That said, they also tend towards the grandiose, and it’s not so many of us who would think of using them as a light fixture in our own homes. In a previous post, writer Holly Rose, delves into the history of the chandelier. I’m here to give a couple of tips on how to fold this illustrious fixture into our personal home décor.
My favorite approach is simply to put them into unexpected places – like a bathroom, a powder room, a kitchen or a dressing room. They create a jolt of surprise from the unusual context and, rather than feeling historic or stodgy, they become fresh and invigorating. I have a client installing a chandelier above her free-standing bathtub – and she tells me that she’s looking forward to relaxing in her mini palace of pleasure.
A few tips before you get started.
There are no rules as to the size of chandelier. In fact, I love over-sized light fixtures in small spaces. On the other hand, if you are using a small light fixture in a large space, you might want to use multiple in order to balance the space. i suggest that you use a placeholder. One of our clients used a pair of spherical piñatas as placeholders to choose the perfect placement for two globe chandeliers we put into her master bath. You could use anything that approximates the size and shape of your fixture.
It’s rare that a chandelier functions as your only light source – so make certain that you are also considering the other fixtures in the room. Obviously, keep them simple so that the drama of the chandelier can literally, and figuratively, shine.
Many chandeliers will come with some kind of incandescent bulb – these are a warm light but are also heavy power users, so are being slowly phased out. Halogens burn bright white, make colors pop and are dimmable. They use less power but are definitely more expensive (and they run hot – be careful). LEDs are the way of the future. Their pricing has definitely not quite reached the present, however, so you will pay more. Compact fluorescent bulbs last a long time and use very little energy. they can replace any standard bulb – however, please be careful when disposing of them as they contain mercury and need to be properly recycled.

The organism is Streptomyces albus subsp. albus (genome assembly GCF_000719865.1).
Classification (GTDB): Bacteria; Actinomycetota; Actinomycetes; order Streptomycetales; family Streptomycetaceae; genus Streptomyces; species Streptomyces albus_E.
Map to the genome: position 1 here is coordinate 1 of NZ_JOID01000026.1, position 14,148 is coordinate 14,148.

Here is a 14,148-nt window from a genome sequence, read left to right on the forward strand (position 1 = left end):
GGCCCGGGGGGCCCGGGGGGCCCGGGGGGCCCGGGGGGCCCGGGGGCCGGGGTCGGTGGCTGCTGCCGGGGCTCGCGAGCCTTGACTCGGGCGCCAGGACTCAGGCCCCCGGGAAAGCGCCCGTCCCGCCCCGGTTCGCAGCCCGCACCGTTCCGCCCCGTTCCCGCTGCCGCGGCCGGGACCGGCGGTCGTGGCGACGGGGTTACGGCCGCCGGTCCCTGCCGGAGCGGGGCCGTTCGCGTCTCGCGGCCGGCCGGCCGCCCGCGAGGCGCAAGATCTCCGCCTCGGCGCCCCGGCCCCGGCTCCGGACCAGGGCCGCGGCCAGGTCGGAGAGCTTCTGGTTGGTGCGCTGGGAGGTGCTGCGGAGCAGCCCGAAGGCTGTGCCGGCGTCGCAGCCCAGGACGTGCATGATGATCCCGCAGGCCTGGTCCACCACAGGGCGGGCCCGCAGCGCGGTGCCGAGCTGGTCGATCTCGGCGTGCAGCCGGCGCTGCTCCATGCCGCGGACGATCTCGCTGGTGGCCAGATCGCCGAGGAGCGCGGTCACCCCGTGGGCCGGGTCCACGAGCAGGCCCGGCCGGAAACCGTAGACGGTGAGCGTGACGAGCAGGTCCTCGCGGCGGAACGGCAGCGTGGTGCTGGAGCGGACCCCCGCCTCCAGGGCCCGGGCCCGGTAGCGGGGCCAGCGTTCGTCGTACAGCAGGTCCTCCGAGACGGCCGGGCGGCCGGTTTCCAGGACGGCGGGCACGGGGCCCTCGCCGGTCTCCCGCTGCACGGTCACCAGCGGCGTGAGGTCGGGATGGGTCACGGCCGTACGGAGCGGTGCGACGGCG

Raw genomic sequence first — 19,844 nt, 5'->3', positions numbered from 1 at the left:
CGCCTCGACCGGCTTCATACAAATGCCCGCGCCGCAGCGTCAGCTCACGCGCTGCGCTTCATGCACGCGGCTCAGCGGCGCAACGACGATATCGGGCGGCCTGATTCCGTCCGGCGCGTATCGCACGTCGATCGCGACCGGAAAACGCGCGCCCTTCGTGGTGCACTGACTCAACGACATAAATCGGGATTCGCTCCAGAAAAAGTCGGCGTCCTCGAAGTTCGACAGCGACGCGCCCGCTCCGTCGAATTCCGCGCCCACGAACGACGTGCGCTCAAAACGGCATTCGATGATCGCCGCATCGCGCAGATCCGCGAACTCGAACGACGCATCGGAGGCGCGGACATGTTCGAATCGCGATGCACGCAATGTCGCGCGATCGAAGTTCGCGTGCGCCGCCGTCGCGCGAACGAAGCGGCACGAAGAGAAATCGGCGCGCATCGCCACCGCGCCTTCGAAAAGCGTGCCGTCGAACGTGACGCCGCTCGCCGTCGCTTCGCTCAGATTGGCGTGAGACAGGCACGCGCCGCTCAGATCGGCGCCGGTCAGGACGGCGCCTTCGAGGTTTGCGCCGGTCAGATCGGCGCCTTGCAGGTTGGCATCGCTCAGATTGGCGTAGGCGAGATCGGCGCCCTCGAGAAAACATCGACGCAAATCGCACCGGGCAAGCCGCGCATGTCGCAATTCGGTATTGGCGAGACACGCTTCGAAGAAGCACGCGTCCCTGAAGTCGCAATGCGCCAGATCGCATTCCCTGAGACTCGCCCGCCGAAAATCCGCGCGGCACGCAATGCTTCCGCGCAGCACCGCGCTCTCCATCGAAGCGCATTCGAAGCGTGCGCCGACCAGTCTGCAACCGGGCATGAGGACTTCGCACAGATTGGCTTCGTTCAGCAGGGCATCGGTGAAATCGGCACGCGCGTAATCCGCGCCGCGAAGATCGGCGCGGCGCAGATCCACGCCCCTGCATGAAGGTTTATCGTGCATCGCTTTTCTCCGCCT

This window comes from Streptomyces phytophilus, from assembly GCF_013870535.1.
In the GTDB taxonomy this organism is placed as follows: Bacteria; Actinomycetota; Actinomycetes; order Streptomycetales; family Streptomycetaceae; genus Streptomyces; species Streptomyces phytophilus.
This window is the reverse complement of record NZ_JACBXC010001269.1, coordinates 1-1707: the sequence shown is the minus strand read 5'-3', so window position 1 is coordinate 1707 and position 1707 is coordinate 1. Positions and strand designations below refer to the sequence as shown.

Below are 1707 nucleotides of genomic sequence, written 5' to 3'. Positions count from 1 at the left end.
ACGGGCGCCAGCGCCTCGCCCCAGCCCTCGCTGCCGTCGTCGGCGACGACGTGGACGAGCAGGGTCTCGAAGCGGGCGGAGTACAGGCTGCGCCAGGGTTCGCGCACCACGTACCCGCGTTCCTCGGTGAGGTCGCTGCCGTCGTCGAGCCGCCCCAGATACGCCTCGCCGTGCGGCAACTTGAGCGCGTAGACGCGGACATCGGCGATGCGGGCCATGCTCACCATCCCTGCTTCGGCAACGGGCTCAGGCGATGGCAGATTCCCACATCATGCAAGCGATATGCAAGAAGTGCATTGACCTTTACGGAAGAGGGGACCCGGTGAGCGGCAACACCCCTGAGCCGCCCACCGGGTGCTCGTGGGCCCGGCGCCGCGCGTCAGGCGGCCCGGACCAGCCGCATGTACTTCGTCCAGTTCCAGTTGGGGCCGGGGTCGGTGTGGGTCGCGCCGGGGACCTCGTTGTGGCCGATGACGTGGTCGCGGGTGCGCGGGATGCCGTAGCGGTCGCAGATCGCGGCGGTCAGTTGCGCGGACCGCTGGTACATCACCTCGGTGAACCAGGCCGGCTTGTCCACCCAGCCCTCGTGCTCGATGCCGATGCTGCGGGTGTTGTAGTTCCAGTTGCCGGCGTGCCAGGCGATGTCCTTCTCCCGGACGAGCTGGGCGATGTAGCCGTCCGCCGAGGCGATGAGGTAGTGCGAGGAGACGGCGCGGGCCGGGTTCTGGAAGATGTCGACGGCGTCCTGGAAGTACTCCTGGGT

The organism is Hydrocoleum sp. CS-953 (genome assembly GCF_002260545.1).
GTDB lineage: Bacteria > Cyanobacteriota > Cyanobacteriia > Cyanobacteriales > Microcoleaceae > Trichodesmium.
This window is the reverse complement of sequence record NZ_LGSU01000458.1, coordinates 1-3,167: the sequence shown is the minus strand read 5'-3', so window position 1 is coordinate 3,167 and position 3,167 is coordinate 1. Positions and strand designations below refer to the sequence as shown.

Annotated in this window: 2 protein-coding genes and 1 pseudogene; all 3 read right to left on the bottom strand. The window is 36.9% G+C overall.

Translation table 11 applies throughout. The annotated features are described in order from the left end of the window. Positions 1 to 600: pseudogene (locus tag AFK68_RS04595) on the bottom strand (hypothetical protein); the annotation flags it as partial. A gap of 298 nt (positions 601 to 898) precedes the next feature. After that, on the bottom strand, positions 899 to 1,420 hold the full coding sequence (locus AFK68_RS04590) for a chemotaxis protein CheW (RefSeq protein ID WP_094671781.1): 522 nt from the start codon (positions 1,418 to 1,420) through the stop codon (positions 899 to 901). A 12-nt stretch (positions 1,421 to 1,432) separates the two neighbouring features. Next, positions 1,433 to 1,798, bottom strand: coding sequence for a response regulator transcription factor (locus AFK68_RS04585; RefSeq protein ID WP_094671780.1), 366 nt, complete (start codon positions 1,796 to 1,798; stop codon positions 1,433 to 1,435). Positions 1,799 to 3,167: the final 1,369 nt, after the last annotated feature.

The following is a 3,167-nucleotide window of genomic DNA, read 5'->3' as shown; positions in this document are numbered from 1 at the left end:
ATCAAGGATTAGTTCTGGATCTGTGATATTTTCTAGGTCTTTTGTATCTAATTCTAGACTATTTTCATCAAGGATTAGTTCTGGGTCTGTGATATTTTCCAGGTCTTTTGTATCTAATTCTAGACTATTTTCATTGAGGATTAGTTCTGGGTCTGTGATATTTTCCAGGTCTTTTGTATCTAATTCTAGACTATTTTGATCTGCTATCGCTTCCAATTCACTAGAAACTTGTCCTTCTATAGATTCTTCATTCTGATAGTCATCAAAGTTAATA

A chandelier can go into any room in the house. Literally. I do love the surprise factor of using something this dramatic and luxurious in a space that is normally more utilitarian. Here are some of my suggestions for where you might consider using this drama queen of light fixtures:
Kouboo.com carries an entire line of light fixtures, any one of which could work perfectly in your own bathroom, bedroom or kitchen. Go ahead and explore the site to see if there is anything that speaks to you.
For example, the turquoise capiz chandelier would be amazing in an all-blue room. Imagine the surprise your guests would have to open the door and walk into an all-turquoise powder room with walls painted to match the light fixture. It would be enchanting.
Let me know if you have ever used a chandelier in an unusual location in your own home. I think the ironic twist works beautifully and I’d love to hear your own thoughts on the subject.
Written by Catherine Holliss
Interior Design Blog Writer, Kouboo.com, LLC
Director of Interior Design, Sander Architects LLC.
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